A little over a week ago, 10,000+ apartment industry colleagues descended upon our hometown of Denver, Colorado for NAA’s annual Apartmentalize conference. Along with entertaining keynote speakers and many different dinners and parties, there was an excellent program of education, networking and one-on-one meetings. Here are a few highlights from what we saw and heard:
1. Despite political uncertainty (and even a few economic concerns), the industry is still very much a confident group of people. With annual rent growth still above the long-term trend, we continue to enjoy the longest bull run in the modern rental housing industry’s history. Perhaps the best implication of this is that the run is now so long, we no longer hear baseball references around “what inning” we are in 😊
2. We noticed something a bit different about the tone and tenor of our conversations with senior operators, and through discussions with other vendors confirmed they felt it as well. Senior operators have always been open to discussing new products, new processes and new technologies; but, candidly, the tendency to talk has traditionally been much stronger than the tendency to act. This year felt different. Simply put, executives seem to be more action-oriented. This may not be so surprising given that our March 2019 white paper, “20 for 20: 20 Conversations with Senior Multifamily Executives about the Outlook for 2020 and Beyond,” uncovered the realization that we are at a tipping point in technology unlike any we’ve seen since the early ‘00s. The proof will come out in the next 6-12 months, but it feels as if operators are trying things they’ve been previously reluctant to try and ready to act in ways they’ve been slower to move in the past.
3. Apropos of that, I led a panel kicking off the conference on “the long-term view for short-term rentals.” We had a vibrant discussion on the benefits and challenges of STRs. One of the things we’ve noticed at D2 Demand is that the sheer volume of different business models in the STR space can overwhelm operators and slow the decision process. The conversation often centers around issues of logistics and liability that operators can mostly offload to vendor partners. Additionally, some STR-models have little to do with a “3-night AirBnB” but get lumped in with the rest. To help clarify the playing field, we created a simple summary, which we presented at the panel.
4. In another session, D2 Demand’s very own Trachelle Spencer moderated a discussion about how Pricing, Marketing and Operations can better work together to manage demand and maximize NOI. Using the analogy of a football team, the panelists cast operations as the offense, Sales as the quarterback, Revenue Management as the defense and Marketing as special teams. While the concept is simple, the reality is devilishly difficult to execute, and we were proud to have Trachelle share some of what we do with clients in this space.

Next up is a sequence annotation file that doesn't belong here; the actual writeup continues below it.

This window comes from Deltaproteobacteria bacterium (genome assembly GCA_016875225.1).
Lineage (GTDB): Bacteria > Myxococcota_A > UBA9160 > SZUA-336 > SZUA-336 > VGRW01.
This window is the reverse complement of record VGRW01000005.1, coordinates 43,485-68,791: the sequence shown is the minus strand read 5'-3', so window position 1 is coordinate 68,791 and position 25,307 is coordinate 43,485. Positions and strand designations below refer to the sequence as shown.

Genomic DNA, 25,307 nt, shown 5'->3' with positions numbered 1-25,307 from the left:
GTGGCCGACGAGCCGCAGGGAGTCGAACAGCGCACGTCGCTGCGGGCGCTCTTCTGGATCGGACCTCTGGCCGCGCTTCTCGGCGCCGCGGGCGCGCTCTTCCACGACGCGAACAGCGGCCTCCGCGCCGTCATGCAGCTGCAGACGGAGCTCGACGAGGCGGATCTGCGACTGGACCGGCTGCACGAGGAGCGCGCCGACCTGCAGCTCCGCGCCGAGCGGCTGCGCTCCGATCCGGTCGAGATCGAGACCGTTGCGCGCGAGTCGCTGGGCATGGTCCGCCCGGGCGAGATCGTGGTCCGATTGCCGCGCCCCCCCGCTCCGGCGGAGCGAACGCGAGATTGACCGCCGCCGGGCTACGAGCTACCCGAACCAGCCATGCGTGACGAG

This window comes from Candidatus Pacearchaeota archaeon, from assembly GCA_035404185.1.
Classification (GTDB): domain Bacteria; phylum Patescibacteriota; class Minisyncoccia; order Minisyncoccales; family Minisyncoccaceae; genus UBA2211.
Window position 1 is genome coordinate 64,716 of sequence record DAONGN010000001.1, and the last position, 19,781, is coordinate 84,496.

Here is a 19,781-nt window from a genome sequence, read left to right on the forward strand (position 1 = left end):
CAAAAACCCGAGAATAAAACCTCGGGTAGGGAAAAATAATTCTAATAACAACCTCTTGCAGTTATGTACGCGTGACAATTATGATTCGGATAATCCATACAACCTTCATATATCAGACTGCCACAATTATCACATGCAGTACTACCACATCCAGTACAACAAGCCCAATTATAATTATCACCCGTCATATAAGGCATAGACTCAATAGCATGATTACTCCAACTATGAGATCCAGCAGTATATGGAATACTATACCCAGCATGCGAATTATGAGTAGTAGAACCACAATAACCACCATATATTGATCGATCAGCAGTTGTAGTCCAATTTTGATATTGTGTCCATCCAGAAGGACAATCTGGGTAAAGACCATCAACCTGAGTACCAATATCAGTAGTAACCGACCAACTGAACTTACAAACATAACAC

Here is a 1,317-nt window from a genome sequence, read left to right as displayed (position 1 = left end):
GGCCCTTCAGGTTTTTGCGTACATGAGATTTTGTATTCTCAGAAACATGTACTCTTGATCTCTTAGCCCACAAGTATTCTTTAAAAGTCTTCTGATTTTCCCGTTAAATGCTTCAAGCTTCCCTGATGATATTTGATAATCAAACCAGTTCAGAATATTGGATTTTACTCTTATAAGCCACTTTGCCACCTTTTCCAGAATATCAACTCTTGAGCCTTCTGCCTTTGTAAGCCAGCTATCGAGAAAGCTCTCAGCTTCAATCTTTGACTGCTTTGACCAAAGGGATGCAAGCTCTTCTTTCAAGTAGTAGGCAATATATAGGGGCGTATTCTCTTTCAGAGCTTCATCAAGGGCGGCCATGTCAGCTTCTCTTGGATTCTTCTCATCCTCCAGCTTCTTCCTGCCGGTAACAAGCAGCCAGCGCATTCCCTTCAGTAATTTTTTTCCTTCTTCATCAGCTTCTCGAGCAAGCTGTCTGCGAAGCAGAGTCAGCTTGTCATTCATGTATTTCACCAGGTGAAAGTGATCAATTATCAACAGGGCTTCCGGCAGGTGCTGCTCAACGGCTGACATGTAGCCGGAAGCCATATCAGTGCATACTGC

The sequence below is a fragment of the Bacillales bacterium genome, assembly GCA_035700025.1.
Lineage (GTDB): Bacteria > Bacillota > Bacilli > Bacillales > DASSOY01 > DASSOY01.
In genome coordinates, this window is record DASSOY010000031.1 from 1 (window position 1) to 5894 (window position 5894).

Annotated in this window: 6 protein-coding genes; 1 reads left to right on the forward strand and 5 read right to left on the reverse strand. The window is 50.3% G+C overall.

5. Smarthome tech was certainly very present at the trade show with many vendors proudly displaying samples of the hardware they deploy and demonstrating their software and reporting as well. Operators are beginning to see returns on pilot programs at same-store properties which should drive faster adoption (though the upfront capital costs and installation logistics still retard the adoption rate compared to software).
6. While present, we didn’t hear nearly as much about AI as we did about smart home and STRs. Perhaps this is because there are still only a few vendors with real offerings, or maybe it’s because the audience at NAA is not as much in the sweet spot for AI as the NMHC audience. We’ll update this when we send a review of NMHC OPTECH in November.
7. Also consistent with our “20 for 20” findings, we met with a number of executives implementing or planning to implement sales performance improvement programs for leasing consultants. This is partly a hedge against any fears of a rental slowdown, acknowledging that a decade of market growth has perhaps atrophied many sales muscles. More importantly, it is also an investment in the development of associates as part of a executives’ efforts to encourage associate retention in an ever-increasingly difficult recruiting environment.
8. Also consistent with 20 for 20, executives continue to express at best tepid satisfaction with their business intelligence efforts. We continue to see the C-suite struggle with moving from reports to robust online analytics and true dashboarding. If you share this struggle, we’d love to show you how it can be done!
9. Lastly, we continue to hear concerns from executives about the health of the technology ecosystem in our industry. On the one hand, there are encouraging signs like the growth of tech Private Equity companies like RETV and Fifth Wall; on the other hand, we heard repeated concerns that all the startups that mature seem to sell to the same handful of large tech companies. Execs are quick to point out they’re not criticizing the large tech firms; however, they express concerns about a lack of choice and competition.
Apartmentalize was a 3-day whirlwind. A great chance to catch up with colleagues, challenge ourselves and even have a bit of fun. As we continue to recover from late nights and maybe a few more drinks than usual, we continue to be grateful and feel blessed to be able to work in such a great industry.
See you next year in Boston!